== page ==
This is a stark difference between him and Ahab, where Ahab almost sees himself as his own god. Ishmael doesn’t care about power or destiny. His emotions go beyond that, and it allows to make deep connections to other humans. Ishmael’s and Queequeg relationship fits this description. “Man and wife, they say, there open the very bottom of their souls to each other; and some old couple often lie and chat over old times till nearly morning. Thus, then, in our hearts’ honeymoon, lay I and Queequeg- a cosy loving pair.” (Melville, 53) This connection between Queequeg and Ishmael is incredibly deep and profound, more than we ever hear of Ahab and his wife. Deep male connections aren’t a masculine trait, yet Ishmael creates this beautiful bond with Queequeg. Ahab’s toxic masculinity steals any ambition of him becoming an outlaw and gives it to the man, Ishmael, who is outside of the social laws around gender.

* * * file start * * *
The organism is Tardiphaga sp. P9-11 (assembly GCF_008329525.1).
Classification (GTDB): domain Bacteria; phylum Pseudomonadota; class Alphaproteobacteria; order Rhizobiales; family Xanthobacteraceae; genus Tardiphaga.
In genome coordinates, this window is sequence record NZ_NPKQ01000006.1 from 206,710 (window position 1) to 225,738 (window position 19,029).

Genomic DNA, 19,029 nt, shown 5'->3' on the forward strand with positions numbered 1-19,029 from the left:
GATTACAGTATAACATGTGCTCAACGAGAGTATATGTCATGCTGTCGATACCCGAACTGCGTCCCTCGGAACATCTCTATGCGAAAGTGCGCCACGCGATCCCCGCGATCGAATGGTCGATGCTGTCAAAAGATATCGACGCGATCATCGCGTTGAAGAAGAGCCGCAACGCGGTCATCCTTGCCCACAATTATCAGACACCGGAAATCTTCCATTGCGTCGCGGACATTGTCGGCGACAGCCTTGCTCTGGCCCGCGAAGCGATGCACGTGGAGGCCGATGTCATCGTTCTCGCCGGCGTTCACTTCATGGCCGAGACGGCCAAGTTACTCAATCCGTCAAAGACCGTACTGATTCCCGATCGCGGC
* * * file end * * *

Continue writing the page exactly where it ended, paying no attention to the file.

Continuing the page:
Pap in Adventures of Huckleberry Finn is nothing close to the outlaw I’m defining in my essay. He helped raised an outlaw, but the toxicity he placed on Huck makes the son an outlaw, not him. When he threatens to beat up Huck after he’s learning to read and write, it displays his own insecurities about his place as a father. “‘You’re educated too, they say; can read and write. You think you’re better’n your father, now, don’t you, because he can’t? I’ll take it out of you.’” (Twain, 21) Pap wants to be the patriarchal figure in Huck’s life because that’s what he’s supposed to do as a father; but how can he be that if Huck has a higher education than him? Pap also can’t be this patriarchal figure because he spends too much time getting drunk and wasting money. “Every time he got money he got drunk; and every time he got drunk he raise Cain around town; and every time he raised Cain he got jailed. He was just suited- this kind of thing was right in his line.” (Twain, 24) While his actions maybe more of something that a man in this era wouldn’t do, this doesn’t make him an outlaw. If anything, his desire to beat his son, drink his savings away, and be a cold individual are traits of toxic masculinity.